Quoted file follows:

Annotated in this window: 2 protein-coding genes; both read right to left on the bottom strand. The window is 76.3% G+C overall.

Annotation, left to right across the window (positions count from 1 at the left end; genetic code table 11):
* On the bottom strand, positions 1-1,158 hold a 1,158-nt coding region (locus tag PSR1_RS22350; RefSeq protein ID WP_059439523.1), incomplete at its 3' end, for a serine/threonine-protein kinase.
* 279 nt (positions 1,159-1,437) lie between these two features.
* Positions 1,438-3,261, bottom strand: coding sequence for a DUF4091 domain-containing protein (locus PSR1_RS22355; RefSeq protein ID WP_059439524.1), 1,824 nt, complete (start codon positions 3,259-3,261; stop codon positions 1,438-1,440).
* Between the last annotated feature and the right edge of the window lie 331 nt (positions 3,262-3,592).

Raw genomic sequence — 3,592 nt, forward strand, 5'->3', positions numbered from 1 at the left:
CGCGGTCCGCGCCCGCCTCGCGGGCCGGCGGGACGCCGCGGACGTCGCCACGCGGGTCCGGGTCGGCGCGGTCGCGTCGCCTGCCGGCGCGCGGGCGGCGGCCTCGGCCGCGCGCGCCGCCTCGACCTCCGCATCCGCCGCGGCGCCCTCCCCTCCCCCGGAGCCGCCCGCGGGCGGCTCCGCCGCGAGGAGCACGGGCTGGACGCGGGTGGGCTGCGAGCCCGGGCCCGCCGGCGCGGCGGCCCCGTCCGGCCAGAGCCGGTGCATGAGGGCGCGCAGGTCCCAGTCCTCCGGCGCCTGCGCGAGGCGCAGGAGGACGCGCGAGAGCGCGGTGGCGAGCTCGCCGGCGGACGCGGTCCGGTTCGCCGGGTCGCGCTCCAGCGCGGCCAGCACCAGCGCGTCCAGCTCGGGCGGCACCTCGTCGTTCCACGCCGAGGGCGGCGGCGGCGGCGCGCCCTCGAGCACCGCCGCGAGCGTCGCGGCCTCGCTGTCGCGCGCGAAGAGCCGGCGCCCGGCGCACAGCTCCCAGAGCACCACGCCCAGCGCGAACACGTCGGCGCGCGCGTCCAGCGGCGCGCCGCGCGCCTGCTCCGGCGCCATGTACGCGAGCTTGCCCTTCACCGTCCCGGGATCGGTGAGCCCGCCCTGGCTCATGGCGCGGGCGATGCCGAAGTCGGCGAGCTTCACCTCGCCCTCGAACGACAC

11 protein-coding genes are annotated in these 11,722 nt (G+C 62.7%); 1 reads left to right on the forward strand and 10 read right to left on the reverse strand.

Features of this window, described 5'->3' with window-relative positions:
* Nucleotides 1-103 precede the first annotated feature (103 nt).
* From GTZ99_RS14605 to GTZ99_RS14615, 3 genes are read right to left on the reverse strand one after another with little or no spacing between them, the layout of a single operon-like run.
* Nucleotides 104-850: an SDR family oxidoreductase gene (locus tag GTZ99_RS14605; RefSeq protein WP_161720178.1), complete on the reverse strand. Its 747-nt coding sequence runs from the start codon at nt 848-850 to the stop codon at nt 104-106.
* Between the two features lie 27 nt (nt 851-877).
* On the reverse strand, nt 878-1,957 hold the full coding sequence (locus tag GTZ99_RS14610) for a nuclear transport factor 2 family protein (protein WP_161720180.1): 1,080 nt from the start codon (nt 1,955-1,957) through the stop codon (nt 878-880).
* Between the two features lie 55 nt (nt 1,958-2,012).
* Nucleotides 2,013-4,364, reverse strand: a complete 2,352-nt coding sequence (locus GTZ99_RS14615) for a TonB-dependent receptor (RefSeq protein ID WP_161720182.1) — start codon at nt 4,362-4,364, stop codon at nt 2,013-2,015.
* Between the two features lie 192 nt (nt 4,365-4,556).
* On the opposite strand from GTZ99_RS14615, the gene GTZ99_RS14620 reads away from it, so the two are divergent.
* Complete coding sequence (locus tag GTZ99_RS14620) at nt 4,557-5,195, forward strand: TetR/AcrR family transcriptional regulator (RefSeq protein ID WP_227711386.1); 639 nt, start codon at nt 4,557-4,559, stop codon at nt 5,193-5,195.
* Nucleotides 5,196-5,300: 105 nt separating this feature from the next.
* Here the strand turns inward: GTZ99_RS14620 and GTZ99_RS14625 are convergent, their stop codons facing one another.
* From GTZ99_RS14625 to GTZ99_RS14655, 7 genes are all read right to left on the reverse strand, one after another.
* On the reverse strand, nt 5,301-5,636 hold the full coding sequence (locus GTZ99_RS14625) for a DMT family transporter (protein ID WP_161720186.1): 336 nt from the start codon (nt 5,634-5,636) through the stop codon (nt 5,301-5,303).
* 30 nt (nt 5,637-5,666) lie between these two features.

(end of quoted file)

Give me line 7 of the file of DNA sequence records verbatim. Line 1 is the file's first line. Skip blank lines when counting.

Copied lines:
Raw genomic sequence — 3,592 nt, forward strand, 5'->3', positions numbered from 1 at the left: